Colin Firth is getting comfortable playing British “royalty.” After earning a well-deserved Oscar for capturing the complicated dignity of King George VI in Tom Hooper’s The King’s Speech, Firth next appears ready to turn his attentions to English legend Sir Noel Coward in the feature film Mad Dogs and Englishmen.
The title is borrowed from Coward’s smash-hit song, penned by the award-winning playwright, singer, composer, songwriter and actor. Deadline, which links Firth to the new production, says the film will focus primarily on Coward’s late-career stint at the Desert Inn in Las Vegas, circa 1955. At the time, Coward was invited to Sin City to stand in for local legend Liberace, how had fallen and had to cancel a string of dates. The Mad Dogs screenplay, credited to Willy Holtzman, will focus on Coward’s two-week sting in Vegas, and the relationship he forged with the piano player who back him up on the gig.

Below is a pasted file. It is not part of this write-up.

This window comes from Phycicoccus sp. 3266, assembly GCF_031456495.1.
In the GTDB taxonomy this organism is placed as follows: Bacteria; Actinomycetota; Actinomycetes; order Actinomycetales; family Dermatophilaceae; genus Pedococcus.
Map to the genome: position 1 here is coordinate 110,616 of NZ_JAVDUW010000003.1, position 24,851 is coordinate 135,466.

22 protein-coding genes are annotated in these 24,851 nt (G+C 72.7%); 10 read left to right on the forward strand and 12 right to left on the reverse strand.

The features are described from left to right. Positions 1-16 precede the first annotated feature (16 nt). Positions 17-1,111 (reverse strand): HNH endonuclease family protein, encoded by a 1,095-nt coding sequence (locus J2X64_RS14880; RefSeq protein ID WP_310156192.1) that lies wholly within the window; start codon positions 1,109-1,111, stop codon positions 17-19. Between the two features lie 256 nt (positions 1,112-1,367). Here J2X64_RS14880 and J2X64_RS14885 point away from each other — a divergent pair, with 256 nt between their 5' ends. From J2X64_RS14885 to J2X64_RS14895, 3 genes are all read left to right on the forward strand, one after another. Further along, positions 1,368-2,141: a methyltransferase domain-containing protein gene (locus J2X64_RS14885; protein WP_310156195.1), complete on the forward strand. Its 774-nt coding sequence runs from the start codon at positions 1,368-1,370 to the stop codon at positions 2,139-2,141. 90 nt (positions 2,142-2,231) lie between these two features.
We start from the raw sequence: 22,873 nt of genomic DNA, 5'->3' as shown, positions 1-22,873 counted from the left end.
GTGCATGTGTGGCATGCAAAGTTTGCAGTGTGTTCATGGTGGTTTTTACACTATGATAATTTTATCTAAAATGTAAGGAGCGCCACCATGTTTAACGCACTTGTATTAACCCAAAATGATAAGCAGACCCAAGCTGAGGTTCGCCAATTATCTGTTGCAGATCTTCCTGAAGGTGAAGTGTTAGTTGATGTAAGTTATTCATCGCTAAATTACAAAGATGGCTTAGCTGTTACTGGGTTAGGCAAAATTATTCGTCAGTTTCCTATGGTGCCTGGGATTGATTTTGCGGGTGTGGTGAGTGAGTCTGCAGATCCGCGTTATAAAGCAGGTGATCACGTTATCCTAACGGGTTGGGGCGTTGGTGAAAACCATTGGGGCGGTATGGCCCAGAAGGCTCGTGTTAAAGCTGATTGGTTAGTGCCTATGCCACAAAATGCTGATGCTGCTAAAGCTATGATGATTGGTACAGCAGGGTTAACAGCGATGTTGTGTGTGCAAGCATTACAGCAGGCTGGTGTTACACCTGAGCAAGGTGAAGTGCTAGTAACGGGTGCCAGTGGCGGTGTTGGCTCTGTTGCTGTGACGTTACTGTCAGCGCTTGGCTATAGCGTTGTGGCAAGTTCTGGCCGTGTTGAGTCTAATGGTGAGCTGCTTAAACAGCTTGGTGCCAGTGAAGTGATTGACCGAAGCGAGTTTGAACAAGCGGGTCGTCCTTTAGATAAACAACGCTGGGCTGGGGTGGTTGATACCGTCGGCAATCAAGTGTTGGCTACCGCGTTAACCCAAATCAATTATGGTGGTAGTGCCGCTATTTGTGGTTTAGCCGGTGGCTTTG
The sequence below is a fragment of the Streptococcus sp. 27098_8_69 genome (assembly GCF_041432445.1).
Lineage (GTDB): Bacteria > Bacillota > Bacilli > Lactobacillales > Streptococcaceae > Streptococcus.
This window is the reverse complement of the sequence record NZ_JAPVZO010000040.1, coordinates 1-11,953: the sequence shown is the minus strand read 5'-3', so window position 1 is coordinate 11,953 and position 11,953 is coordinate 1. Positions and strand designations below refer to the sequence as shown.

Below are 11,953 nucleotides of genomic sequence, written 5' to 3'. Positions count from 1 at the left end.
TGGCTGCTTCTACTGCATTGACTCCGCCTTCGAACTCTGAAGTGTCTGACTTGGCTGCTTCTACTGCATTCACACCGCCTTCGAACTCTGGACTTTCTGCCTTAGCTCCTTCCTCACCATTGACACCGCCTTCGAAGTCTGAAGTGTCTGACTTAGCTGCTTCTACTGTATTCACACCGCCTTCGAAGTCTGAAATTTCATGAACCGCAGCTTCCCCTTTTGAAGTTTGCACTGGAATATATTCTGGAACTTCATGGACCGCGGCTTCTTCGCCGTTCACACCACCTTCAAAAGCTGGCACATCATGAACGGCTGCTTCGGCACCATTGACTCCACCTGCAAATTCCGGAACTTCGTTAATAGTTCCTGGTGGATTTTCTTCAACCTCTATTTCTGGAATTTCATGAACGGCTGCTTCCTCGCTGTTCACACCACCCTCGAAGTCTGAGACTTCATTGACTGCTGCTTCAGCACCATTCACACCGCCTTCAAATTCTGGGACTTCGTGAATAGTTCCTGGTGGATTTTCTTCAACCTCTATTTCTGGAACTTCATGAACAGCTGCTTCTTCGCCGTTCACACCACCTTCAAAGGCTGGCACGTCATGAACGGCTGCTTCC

So it sounds like we can expect Firth – who looks nothing like Coward – to sing, dance and entertain. And do you have any doubt that he’ll be able to pull it off? I don’t. Very few actors endure the difficult Oscar campaign season with the amount of grace and good humor that Firth brought to the table. The man is an all-time pro, with the talent to back up the accolades. He’ll make an excellent Coward. Before Mad Dogs, though, Firth will be seen in the anticipated Gambit (penned by Joel and Ethan Cohen) and the dramatic The Railway Man, which finds the actor playing prisoner-of-war Eric Lomax.
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